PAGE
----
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Waste to Green Eco-Construction

Description: The main objective of this project is to brainstorm, innovate and protype not only a construction material using suitable resources that can be used to replace the natural elements which are extracted from mother earth such as sand and limestone but to also educate the on how to save the environment and realize the importance of coexist-ing with nature with the help of science and technology. The initiative is to provide Sustainable material that will prevent or reduce climate changes. Our innovation will be applied in the manufacturing of construction building bricks or building blocks while maintaining the required strength and durability required by the standards. This will help to reduce the severity of plastic pollution caused by the low recycling rates combined with the absence of an environmentally friendly cost-effective solution and poor government policies with a lack in funding for R&D and recycling policies. Our Innovation Waste To Green – Eco construction is in line with the Malaysian Govern-ment’s 2030 Roadmap towards ‘Zero Single Use Plastics’ and The United Nations Sustainable Development Pro-gram goals of achieving ‘Industry, Innovation, and Infrastructure’ which addresses the main goal of ‘Climate Ac-tion’.

There is drastic reduction of raw materials like limestone, sand and clay which are used as construction materials. A major contribution, mining, causes destruction of mountains, trees and habitats. Sand and gravel represent about 79% of the material extraction which is almost 29 billion tons a year. The severity of plastic pollution has also increased. Almost 8 billion tons/annum of plastic waste is generated with forecast to reach 25 billion tons/annum by year 2050. Waste to Green Eco-Construction is a Novelty innovation that utilises recycled waste material to produce construction materials such as Building bricks, Roof tiles, Floor tiles, Wall tiles and Pavement blocks. This is in line with Our Government’s 2030 Roadmap towards ‘Zero Single Use Plastics’ and The United Nations Sustainable Development Program goals of achieving ‘Industry, Innovation, and Infrastructure’ which addresses the main goal of ‘Climate Action’. Our Ultimate Objective is to save the natural resources and sustain mother earth. This can be incorporated into the Teaching Syllabus to create awareness for children of all ages where the innovation can be practically applied. Using research and brainstorming methods a decision was made to create construction material using waste plastic material (non- organic waste) and paddy husk (organic waste). Construction products uses cement and sand in their mixtures. The idea was to replace cement with paddy husk ash and replace sand with crushed plastic material. Recycled PP (polypropylene) and HDPE (High Density Polyethylene) were chosen as they are more readily available. These materials were crushed and used as replacement of sand. Paddy husk ash was used to replace cement due to its high silica contents. The specimens for different mixtures were prepared with different ratios. There were 3 types of mixtures produced. The PH Mixture consists of cement, sand and paddy husk ash. The HDPE Mixture consists of cement, sand, paddy husk ash, and crushed recycled HDPE Plastic. The final Mixture is the PP Mixture that consists of cement, sand, paddy husk ash and crushed recycled PP plastic. The Malaysian Standards 7.6: 1972 and British standards BS3921:1985 were followed as guidelines in the production and testing of the bricks. The processes involved in the making of eco bricks are the mould making process, followed by the burning of paddy husk to ash, crushing and separating the carbon from the ash, crushing and shredding the recycled plastic, preparing the different mixture ratios, pouring in standard measurement moulds and curing of the construction materials and samples. The samples were tested for Absorption, Compression Strength and Efflorescence. For the absorption test, bricks were soaked in water for 24 hours and the mass of the bricks were measured before and after soaking. The absorption rate must not exceed 20%, otherwise the bricks will not be suitable for construction. Next, for the compression test, the top loading method was used to test the specimen which was cured for 7, 14, 21 and 28 days. For the efflorescence test, the bricks were partially soaked in water to the height of 20mm and the water was left to evaporate. The cycle was repeated. Once all the water had evaporated ,the bricks were checked for any signs of white deposits or flakings. This is more of a visual check. The PH mixture material had the highest compression strength with an average of 9.88 N/mm2 and the HDPE mixture material had a compression strength of 3.10 N/mm2. The weakest material was the PP mixture material with only 0.81 N/mm2. The HDPE mixture had the best absorption rate of 10%. PH mixture had 13% absorption rate. PP mixture absorption rate exceeded 20%. All PP, PH and HDPE mixtures showed no signs of Efflorescence.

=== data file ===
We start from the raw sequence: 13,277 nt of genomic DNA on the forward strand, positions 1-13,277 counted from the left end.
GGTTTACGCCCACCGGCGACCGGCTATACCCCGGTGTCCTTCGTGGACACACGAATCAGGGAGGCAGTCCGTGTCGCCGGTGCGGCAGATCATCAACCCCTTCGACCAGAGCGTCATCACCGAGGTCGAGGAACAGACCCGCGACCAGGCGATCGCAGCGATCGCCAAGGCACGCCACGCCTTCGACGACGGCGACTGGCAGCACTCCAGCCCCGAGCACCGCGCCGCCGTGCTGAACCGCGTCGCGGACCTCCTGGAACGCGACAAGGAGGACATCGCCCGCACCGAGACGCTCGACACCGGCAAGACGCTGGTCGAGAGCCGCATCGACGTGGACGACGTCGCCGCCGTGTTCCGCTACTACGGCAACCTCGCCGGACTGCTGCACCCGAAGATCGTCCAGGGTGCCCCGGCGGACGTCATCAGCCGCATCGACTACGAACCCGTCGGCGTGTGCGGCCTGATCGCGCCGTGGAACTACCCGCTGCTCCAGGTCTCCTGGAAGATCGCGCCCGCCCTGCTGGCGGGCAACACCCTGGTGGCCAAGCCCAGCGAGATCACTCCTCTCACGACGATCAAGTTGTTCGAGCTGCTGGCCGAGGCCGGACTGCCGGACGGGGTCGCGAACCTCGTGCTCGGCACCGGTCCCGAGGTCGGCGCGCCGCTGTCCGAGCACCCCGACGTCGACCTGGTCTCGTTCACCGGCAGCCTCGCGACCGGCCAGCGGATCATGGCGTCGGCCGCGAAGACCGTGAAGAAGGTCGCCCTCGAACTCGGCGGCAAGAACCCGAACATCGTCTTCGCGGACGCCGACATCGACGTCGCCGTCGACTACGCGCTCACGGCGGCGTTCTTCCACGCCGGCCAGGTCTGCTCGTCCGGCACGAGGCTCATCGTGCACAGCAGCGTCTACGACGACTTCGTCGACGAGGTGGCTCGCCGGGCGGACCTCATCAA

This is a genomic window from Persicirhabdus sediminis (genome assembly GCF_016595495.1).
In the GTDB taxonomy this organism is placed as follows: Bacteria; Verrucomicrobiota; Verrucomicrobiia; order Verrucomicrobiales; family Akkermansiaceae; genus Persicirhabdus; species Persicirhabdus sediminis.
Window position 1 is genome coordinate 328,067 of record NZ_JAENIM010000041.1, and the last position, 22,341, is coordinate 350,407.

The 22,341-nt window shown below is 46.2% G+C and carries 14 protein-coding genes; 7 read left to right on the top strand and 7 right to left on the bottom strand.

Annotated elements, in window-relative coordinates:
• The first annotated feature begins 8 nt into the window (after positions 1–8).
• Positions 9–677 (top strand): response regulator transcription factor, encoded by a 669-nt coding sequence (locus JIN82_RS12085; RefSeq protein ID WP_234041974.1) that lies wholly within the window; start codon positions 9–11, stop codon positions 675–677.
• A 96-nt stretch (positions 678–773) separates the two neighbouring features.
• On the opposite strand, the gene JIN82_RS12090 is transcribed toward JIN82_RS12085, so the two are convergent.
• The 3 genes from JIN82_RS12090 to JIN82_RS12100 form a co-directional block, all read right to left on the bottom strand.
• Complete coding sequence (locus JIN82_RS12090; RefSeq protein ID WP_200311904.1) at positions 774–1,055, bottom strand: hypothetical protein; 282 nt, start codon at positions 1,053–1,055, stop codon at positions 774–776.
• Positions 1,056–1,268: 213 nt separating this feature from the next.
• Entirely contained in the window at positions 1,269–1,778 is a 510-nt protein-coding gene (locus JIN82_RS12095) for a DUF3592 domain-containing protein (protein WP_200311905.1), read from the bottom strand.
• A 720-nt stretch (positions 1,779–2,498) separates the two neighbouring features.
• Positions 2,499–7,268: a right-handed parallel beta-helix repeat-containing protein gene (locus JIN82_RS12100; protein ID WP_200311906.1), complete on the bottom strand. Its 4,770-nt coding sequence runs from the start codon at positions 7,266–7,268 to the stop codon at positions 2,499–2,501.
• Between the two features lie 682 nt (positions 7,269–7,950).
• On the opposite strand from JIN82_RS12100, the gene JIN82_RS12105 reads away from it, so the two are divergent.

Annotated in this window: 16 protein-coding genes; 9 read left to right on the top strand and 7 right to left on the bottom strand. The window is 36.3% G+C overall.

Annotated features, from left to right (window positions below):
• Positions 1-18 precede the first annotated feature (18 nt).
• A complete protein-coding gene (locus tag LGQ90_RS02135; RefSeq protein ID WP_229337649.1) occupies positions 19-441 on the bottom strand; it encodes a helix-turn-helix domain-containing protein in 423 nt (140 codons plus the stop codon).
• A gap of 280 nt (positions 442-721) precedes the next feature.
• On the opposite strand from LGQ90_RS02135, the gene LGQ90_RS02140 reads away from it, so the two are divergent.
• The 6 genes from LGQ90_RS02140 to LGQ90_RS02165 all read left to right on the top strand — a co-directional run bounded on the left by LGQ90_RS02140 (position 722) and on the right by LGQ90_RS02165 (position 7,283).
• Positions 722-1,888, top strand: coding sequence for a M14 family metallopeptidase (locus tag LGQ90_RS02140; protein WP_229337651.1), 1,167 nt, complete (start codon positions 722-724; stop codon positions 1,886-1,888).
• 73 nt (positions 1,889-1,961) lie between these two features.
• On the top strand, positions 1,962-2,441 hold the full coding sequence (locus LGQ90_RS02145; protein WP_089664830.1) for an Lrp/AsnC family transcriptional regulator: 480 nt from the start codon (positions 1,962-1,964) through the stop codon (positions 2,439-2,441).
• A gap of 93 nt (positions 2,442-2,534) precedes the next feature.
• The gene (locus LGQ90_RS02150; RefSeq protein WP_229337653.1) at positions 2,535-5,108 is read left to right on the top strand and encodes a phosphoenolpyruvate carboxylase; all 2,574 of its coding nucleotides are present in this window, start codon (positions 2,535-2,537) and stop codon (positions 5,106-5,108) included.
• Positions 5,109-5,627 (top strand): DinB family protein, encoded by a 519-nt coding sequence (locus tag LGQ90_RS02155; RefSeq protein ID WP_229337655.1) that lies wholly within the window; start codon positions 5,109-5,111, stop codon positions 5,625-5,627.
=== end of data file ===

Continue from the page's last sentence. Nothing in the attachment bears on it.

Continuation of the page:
Organisation: SMK King George V

Innovator(s): Rahini Saieshree Surendran

Category: Environment

Country: Malaysia